ICC Applauds Uganda for Her ‘Constructive Cooperation'

1839 Views Kampala, Uganda

In short
The International Criminal Court ICC has commended Uganda for her constructive and positive cooperation in the wake of trial of Dominic Ongwen, former Lords Resistance Army LRA commander.

The International Criminal Court (ICC) has commended Uganda for her constructive and positive cooperation in the wake of trial of Dominic Ongwen, former Lord's Resistance Army (LRA) commander.

Trial for Ongwen, the former commander of the Sinia Brigade, is due to start tomorrow at The Hague. He faces 70 counts of war crimes and crimes against humanity. 

The confirmed charges concern crimes allegedly committed during attacks in Pajule IDP camp in October 2003, Odek IDP camp on April 2004, Lukodi IDP camp on May 2004, and Abok IDP camps in June 2004.

Herman Von Hebel, the ICC Registrar currently in Uganda says over the years the court relied and still continues to rely on the cooperation of States and State parties to the Rome Statute for the success of judicial work and processes.

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Ongwen was handed over to the ICC on 16 January 2015 pursuant to a 2005 ICC warrant. He was transferred to the ICC custody on 21 January 2015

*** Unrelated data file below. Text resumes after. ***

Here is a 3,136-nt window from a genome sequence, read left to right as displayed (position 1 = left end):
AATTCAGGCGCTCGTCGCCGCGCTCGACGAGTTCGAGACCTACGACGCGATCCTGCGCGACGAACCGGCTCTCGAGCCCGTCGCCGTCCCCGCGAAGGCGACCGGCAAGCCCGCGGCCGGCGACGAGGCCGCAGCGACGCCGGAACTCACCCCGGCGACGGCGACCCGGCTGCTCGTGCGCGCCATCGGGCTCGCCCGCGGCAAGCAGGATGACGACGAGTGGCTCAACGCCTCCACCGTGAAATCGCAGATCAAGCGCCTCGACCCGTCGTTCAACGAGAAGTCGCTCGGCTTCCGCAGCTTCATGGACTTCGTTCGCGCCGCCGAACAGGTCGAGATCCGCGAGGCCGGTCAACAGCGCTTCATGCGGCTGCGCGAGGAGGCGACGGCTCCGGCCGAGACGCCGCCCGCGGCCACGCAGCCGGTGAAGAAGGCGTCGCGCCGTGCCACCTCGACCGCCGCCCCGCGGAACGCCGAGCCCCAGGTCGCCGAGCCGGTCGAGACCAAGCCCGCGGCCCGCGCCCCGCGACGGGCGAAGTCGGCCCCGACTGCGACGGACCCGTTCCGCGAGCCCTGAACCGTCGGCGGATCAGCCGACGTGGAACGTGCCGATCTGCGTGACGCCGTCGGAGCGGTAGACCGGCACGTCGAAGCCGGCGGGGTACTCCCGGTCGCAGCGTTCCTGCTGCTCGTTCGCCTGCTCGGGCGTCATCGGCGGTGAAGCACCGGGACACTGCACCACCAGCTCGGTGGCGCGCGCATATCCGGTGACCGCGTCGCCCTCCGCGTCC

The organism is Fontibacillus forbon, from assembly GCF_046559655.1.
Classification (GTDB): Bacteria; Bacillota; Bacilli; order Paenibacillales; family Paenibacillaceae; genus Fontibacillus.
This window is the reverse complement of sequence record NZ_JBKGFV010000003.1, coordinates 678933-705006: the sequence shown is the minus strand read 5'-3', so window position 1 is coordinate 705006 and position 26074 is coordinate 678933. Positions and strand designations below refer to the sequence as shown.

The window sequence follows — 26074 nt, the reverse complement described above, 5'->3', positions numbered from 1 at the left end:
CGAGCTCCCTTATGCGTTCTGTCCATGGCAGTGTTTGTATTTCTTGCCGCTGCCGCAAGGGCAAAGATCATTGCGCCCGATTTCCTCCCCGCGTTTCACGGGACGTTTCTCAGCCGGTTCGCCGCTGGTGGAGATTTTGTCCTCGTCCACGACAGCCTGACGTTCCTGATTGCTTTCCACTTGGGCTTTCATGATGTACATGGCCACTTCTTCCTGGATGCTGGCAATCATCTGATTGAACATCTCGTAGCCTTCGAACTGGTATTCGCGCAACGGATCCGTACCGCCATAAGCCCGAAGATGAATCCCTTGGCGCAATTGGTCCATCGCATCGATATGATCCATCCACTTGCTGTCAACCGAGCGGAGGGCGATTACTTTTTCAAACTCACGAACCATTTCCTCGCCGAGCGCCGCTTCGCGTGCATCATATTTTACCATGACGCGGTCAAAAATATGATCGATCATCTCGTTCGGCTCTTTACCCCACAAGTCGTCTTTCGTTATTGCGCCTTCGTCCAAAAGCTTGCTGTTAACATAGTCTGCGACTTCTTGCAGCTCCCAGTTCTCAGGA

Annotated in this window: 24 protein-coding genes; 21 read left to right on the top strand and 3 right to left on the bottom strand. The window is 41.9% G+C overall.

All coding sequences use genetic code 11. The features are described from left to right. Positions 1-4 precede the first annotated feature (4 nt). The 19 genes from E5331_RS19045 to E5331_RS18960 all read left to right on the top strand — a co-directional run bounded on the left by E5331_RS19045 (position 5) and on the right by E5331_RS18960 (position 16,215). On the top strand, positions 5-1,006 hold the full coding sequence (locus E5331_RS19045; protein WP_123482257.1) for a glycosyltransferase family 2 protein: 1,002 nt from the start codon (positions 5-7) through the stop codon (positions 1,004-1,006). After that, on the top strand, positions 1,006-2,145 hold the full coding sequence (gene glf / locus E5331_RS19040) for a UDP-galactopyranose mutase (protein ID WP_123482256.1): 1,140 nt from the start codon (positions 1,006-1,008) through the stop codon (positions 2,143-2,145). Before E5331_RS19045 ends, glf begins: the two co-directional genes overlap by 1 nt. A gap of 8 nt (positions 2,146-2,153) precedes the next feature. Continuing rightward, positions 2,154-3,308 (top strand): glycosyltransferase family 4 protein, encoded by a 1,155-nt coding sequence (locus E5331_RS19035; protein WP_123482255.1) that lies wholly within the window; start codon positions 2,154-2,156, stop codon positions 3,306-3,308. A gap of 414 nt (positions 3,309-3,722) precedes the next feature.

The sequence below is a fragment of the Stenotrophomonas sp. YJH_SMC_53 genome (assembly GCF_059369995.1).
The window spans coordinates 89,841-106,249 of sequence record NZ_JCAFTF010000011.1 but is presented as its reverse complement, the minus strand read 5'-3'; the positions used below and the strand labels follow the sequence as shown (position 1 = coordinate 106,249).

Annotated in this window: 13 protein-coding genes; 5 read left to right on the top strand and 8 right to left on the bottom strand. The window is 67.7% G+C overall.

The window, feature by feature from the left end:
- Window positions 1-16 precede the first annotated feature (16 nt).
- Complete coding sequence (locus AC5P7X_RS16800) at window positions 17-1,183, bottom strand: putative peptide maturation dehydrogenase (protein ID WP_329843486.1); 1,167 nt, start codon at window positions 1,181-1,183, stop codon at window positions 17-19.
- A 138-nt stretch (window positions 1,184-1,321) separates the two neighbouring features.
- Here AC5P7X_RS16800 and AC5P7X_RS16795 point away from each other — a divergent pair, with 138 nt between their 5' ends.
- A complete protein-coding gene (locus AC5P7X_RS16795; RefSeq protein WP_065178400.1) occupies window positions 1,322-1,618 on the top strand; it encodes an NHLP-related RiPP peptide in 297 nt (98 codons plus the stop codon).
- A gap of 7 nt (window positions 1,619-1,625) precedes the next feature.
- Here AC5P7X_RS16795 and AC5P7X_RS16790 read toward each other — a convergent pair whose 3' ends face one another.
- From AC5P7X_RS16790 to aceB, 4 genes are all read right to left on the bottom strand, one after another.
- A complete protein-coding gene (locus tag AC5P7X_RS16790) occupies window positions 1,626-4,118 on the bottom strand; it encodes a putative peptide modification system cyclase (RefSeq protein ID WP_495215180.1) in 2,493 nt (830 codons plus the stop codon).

Hebel's applause follows negative outbursts by Ugandan authorities who questioned the court's legitimate roles and threats of impending decision by Uganda to revoke its membership from The Hague based court.

Uganda ratified the Rome Statute in June 2002, becoming the first of the 134 member states to refer itself to the ICC by inviting prosecutors to investigate alleged war crimes committed in northern Uganda.

Several African leaders including President Yoweri Museveni discussed withdrawal from the court accusing it being biased. In 2009, the court issued an arrest warrant for Sudan's President Omar el Bashir for war crimes he allegedly committed in Dafur region.

The African leaders accuse the court of undermining Africa, while ignoring crimes committed by richer and more powerful states.

Recently, South Africa, Burundi and The Gambia - all full members of the ICC - flagged intentions to opt out of the court.